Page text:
REVEALED: Inmate charged with stabbing Derek Chauvin was FBI informant

The inmate accused of stabbing Derek Chauvin 22 times at the Federal Correctional Institution in Tucson, Arizona has been revealed to be a former FBI informant.

John Turscak, 52, who has been charged with attempted murder for allegedly stabbing Chauvin, became an FBI informant in 1997, according to the LA Times.

Turscak was sought out by the FBI while he was a member of the Mexican Mafia prison gang. He helped federal authorities with an investigation that resulted in the indictment of more than 40 Mexican Mafia members and associates, the outlet reports.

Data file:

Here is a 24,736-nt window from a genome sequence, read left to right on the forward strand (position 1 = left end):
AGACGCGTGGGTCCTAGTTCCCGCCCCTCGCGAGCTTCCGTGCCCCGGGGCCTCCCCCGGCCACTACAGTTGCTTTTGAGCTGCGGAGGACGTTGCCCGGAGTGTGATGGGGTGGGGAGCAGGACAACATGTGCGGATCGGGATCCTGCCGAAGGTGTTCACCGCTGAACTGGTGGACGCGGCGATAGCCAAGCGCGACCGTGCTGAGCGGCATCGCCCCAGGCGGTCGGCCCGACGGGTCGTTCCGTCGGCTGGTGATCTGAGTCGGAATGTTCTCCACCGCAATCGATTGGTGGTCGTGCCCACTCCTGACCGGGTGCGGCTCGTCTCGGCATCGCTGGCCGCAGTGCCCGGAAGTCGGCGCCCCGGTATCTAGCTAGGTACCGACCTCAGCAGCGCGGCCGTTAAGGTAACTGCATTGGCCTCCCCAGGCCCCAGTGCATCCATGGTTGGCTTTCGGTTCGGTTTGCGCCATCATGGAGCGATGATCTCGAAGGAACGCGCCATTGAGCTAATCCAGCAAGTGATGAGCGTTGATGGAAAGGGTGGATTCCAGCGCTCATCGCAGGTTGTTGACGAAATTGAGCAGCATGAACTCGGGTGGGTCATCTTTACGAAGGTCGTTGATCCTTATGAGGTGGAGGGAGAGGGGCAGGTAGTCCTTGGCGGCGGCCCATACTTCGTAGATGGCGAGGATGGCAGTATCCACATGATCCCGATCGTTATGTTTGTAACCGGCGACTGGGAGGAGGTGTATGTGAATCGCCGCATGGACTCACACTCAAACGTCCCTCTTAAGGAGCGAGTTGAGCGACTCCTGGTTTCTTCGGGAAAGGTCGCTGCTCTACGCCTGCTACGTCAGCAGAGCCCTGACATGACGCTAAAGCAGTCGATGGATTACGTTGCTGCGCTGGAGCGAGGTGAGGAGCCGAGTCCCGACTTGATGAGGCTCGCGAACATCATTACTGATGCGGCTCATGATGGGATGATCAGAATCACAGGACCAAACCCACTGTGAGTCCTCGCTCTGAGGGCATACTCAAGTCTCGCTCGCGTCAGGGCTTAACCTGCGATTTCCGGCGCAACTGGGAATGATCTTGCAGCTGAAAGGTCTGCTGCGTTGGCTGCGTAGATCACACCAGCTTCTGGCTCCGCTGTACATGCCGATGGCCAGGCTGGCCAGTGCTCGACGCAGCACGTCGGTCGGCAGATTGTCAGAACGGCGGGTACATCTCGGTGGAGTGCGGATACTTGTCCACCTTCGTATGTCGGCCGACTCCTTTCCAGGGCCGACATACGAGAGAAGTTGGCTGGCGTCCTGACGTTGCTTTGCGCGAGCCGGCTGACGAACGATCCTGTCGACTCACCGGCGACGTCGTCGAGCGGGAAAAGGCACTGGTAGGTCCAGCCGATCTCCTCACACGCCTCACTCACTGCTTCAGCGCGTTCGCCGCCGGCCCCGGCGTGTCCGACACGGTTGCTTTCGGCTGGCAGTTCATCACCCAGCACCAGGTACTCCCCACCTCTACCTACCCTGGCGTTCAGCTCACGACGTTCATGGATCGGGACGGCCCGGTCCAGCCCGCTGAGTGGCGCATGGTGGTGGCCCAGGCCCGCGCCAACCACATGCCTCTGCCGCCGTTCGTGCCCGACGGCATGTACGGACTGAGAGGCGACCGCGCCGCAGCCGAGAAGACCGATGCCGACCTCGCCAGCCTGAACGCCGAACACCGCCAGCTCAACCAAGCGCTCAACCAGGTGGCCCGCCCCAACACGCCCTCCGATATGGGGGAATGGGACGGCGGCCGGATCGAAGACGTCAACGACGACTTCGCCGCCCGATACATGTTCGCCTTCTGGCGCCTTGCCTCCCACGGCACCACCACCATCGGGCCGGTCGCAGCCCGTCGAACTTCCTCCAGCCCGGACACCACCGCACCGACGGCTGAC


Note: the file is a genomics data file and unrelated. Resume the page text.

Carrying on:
However, Turscak was dropped as an informant after prosecutors said he admitted to extorting money, dealing drugs, and authorizing assaults while receiving monetary compensation as an informant.

In 2001, Turscak was sentenced to 30 years in prison after pleading guilty to racketeering and conspiring to kill a rival in the prison-based gang.

At the time of his sentencing, he slammed the FBI and told US District Court Judge A. Howard Matz: “I didn’t commit those crimes for kicks. I did them because I had to if I wanted to stay alive. I told that to the [FBI] agents and they just said, ‘Do what you have to do.'”

Turscak has now allegedly admitted to



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